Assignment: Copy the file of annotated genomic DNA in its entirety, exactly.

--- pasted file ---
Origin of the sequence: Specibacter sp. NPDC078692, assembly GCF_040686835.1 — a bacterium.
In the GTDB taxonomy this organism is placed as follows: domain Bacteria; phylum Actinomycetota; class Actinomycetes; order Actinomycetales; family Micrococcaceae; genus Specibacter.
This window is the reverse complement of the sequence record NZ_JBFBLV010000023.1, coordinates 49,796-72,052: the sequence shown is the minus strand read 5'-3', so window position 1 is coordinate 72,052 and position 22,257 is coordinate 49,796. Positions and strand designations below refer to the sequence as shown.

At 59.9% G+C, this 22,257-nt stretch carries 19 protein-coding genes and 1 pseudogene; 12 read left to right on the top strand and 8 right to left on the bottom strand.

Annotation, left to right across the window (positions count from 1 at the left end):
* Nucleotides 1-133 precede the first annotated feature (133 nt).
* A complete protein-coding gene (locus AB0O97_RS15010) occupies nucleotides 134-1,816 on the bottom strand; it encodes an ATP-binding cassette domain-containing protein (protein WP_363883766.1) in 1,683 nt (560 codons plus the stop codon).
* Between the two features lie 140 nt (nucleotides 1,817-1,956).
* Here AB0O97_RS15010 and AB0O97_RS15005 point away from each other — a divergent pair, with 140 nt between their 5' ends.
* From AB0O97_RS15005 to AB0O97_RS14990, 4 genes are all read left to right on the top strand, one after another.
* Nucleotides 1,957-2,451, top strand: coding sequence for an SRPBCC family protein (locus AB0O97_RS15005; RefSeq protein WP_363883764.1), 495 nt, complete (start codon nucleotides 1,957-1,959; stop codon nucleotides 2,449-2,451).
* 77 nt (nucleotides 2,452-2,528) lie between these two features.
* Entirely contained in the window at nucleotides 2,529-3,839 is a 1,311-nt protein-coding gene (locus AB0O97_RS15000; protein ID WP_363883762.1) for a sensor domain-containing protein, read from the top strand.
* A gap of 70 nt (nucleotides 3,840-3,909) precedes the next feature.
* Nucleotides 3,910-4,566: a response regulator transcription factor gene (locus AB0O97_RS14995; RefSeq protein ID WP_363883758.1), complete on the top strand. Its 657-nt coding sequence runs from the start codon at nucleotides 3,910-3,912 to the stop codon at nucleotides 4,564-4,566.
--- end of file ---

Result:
Origin of the sequence: Specibacter sp. NPDC078692, assembly GCF_040686835.1 — a bacterium.
In the GTDB taxonomy this organism is placed as follows: domain Bacteria; phylum Actinomycetota; class Actinomycetes; order Actinomycetales; family Micrococcaceae; genus Specibacter.
This window is the reverse complement of the sequence record NZ_JBFBLV010000023.1, coordinates 49,796-72,052: the sequence shown is the minus strand read 5'-3', so window position 1 is coordinate 72,052 and position 22,257 is coordinate 49,796. Positions and strand designations below refer to the sequence as shown.

At 59.9% G+C, this 22,257-nt stretch carries 19 protein-coding genes and 1 pseudogene; 12 read left to right on the top strand and 8 right to left on the bottom strand.

Annotation, left to right across the window (positions count from 1 at the left end):
* Nucleotides 1-133 precede the first annotated feature (133 nt).
* A complete protein-coding gene (locus AB0O97_RS15010) occupies nucleotides 134-1,816 on the bottom strand; it encodes an ATP-binding cassette domain-containing protein (protein WP_363883766.1) in 1,683 nt (560 codons plus the stop codon).
* Between the two features lie 140 nt (nucleotides 1,817-1,956).
* Here AB0O97_RS15010 and AB0O97_RS15005 point away from each other — a divergent pair, with 140 nt between their 5' ends.
* From AB0O97_RS15005 to AB0O97_RS14990, 4 genes are all read left to right on the top strand, one after another.
* Nucleotides 1,957-2,451, top strand: coding sequence for an SRPBCC family protein (locus AB0O97_RS15005; RefSeq protein WP_363883764.1), 495 nt, complete (start codon nucleotides 1,957-1,959; stop codon nucleotides 2,449-2,451).
* 77 nt (nucleotides 2,452-2,528) lie between these two features.
* Entirely contained in the window at nucleotides 2,529-3,839 is a 1,311-nt protein-coding gene (locus AB0O97_RS15000; protein ID WP_363883762.1) for a sensor domain-containing protein, read from the top strand.
* A gap of 70 nt (nucleotides 3,840-3,909) precedes the next feature.
* Nucleotides 3,910-4,566: a response regulator transcription factor gene (locus AB0O97_RS14995; RefSeq protein ID WP_363883758.1), complete on the top strand. Its 657-nt coding sequence runs from the start codon at nucleotides 3,910-3,912 to the stop codon at nucleotides 4,564-4,566.